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Use of Choi in September


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SEP 04 @SLN

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SEP 21 @SDN

 

 

In those 5 games, he has 11 combined AB's.

 

How can the Dodger fans bitch about him when he isn't even given a chance? He has 50 something AB's TOTAL with L.A.

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SEP 01 @ARI

SEP 04 @SLN

SEP 05 @SLN

SEP 14 SDN

SEP 21 @SDN

 

 

In those 5 games, he has 11 combined AB's.

 

How can the Dodger fans bitch about him when he isn't even given a chance? He has 50 something AB's TOTAL with L.A.

569593[/snapback]

sad when your managers puts in Robin Ventura over you

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When the trade was made I said it was a smart move by DePodesta, and I still think it was but it was stupid to make a trade for someone if your manager wasn't going to play him. This should've been discussed with Tracy beforehand. Choi was never given a chance in LA, and it's dissapointing because he was doing a fine job here despite what most people on this board think.

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When the trade was made I said it was a smart move by DePodesta, and I still think it was but it was stupid to make a trade for someone if your manager wasn't going to play him. This should've been discussed with Tracy beforehand. Choi was never given a chance in LA, and it's dissapointing because he was doing a fine job here despite what most people on this board think.

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Well said.

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Aside from April, Choi has been a flop. Look at what Ruben Sierra, Damion Easley and Lenny Harris have done with their limited AB's this year.

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For the month of June he had an OPS of .868 (above-average for his position). And he followed that month up with a solid .800+ OPS July. Barring a huge collapse Choi will end up with 40 more points of OPS than Paul LoDuca, and over a 100 points over Encarnacion. From a player in his second year in the majors I'd say that was a pretty good year. What about you?

 

 

If we had Choi batting in the lineup ahead of Lowell and Cabrera, we'd have an offense capable enough to keep us in the wild card and NL East race.

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For the month of June he had an OPS of .868 (above-average for his position). And he followed that month up with a solid .800+ OPS July. Barring a huge collapse Choi will end up with 40 more points of OPS than Paul LoDuca, and over a 100 points over Encarnacion. From a player in his second year in the majors I'd say that was a pretty good year. What about you?

 

 

If we had Choi batting in the lineup ahead of Lowell and Cabrera, we'd have an offense capable enough to keep us in the wild card and NL East race.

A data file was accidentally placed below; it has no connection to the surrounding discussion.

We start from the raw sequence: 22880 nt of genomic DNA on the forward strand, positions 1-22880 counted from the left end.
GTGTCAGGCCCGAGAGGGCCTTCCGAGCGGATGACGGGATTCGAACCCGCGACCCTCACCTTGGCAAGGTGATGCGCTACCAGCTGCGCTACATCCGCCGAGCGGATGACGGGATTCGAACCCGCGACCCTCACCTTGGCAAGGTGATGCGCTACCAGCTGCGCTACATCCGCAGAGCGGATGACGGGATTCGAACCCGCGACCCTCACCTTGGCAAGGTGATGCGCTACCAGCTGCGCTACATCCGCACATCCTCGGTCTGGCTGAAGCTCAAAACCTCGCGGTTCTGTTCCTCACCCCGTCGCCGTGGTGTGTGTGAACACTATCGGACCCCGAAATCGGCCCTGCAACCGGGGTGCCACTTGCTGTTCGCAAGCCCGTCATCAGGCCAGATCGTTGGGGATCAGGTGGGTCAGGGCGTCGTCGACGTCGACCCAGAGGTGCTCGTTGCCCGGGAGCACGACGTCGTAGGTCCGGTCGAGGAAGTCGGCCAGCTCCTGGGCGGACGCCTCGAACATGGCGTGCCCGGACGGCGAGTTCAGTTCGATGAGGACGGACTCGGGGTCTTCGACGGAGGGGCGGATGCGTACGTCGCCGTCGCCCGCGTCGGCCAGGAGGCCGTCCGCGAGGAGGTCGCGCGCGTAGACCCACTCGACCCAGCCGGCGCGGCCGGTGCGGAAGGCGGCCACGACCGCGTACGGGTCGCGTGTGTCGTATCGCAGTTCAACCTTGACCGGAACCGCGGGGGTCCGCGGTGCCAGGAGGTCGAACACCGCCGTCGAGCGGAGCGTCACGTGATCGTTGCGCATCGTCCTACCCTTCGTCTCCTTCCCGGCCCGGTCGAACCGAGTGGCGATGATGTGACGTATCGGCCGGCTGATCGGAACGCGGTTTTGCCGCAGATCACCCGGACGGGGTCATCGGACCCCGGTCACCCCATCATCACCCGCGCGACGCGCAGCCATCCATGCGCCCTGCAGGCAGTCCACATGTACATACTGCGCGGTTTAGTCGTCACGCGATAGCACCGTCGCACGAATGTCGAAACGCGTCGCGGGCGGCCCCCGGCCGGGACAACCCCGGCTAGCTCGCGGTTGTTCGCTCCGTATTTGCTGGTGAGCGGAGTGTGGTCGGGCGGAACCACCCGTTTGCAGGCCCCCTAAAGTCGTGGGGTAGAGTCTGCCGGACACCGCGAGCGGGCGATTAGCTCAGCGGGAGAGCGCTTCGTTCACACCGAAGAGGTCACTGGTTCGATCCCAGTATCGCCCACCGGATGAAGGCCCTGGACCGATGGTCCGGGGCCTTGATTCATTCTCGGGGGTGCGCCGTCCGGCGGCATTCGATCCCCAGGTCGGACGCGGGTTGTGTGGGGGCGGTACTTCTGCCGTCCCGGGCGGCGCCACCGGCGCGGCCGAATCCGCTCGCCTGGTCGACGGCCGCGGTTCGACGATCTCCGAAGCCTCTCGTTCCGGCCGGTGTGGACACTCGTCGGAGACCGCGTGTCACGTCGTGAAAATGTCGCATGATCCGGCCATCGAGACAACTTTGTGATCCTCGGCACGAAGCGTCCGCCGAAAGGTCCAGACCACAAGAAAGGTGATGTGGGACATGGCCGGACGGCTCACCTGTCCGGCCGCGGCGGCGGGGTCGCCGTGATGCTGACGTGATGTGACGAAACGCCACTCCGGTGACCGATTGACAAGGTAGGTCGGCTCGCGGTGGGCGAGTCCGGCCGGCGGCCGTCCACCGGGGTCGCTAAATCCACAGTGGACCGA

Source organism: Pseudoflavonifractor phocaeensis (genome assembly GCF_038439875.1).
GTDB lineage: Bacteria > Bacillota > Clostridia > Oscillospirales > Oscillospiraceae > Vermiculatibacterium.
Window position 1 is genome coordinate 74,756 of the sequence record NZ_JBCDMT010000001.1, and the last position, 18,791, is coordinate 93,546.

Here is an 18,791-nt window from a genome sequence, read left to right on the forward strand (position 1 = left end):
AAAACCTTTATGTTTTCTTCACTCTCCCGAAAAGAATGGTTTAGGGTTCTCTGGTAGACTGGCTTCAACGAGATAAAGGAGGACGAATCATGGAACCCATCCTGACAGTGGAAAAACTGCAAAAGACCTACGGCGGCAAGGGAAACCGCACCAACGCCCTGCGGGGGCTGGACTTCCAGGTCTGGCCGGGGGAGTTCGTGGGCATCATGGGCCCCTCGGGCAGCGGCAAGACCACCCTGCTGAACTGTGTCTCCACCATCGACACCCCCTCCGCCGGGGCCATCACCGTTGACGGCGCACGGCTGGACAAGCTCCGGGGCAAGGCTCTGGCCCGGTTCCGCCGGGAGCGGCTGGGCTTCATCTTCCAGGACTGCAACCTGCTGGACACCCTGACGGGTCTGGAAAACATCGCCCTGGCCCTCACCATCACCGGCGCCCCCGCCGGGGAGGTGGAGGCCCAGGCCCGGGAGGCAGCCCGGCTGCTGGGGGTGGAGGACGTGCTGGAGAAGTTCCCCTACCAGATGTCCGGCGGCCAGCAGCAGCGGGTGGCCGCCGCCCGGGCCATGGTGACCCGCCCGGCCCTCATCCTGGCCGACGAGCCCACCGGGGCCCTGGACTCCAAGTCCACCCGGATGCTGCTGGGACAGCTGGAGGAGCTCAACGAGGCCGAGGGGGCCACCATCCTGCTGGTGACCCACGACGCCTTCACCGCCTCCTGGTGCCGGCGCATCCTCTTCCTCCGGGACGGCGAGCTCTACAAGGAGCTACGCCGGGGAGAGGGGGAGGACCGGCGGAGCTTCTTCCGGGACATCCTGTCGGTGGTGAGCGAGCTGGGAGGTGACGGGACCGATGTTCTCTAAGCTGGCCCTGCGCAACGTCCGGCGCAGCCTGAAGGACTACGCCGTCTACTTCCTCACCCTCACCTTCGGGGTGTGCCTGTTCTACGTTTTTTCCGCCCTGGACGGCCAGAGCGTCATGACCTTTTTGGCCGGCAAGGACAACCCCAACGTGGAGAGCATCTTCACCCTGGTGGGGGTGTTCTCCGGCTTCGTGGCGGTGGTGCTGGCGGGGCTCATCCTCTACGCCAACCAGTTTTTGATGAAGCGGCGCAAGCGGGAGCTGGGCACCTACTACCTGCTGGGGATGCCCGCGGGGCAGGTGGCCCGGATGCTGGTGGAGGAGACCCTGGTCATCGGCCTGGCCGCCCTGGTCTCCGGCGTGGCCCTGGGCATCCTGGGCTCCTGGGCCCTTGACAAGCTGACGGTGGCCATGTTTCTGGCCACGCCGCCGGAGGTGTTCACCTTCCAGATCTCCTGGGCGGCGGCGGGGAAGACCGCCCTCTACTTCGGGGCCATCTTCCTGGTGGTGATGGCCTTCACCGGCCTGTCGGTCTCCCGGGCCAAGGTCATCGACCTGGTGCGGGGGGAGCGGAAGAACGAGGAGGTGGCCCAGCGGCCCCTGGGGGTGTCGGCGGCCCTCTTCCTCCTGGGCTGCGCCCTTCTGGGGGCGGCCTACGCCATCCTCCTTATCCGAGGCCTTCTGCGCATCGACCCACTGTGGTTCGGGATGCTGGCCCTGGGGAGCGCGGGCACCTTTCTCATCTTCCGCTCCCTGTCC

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His OPS, much like all his stats, have been dropping steadily since July.

BA:

July 3: .278

September 27: .251

OPS:

July 3: .929

September 27: .820

SLG %

July 3: .528

September 27: .450

OBP

July 3: .402

September 27: .370

 

All his stats have been in a free fall since July and basically, he's just been resting on the laurels of a good first few months.

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Thus the point of the thread.

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The point of the thread was, I believe, that Choi hadn;t been getting alot of work in September and my contention was he shouldn't get any because he sucks.

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No, the point of the thread is that you can't say he sucks if you're not giving him playing time to prove himself.

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No, the point of the thread is that you can't say he sucks if you're not giving him playing time to prove himself.

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He had as close to an everyday role as you can get in July & August and his numbers were nothing close to his numbers in April. He's been in a tailspin since July and I dont blame Tracy for not playing him. Frankly, I think the numbers I posted in an earlier post in this thread speak for itself.

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Since moving out to LA he has played about 3 days a week and has done nothing. I'll give you that.

 

However he was a hyped prospect for the CUbs who performed well before getting injured and finding himself behind Dusty Baker's veterans. He was performing well here and Bill Robinson was working with him to become more of a contact hitter.

 

Choi's present career path follows a long line of all-star sluggers. Troy Glaus, Nick Johnson and Richard Sexson. I'd hardly say he's been a flop and can never reach the level of Derrek Lee.

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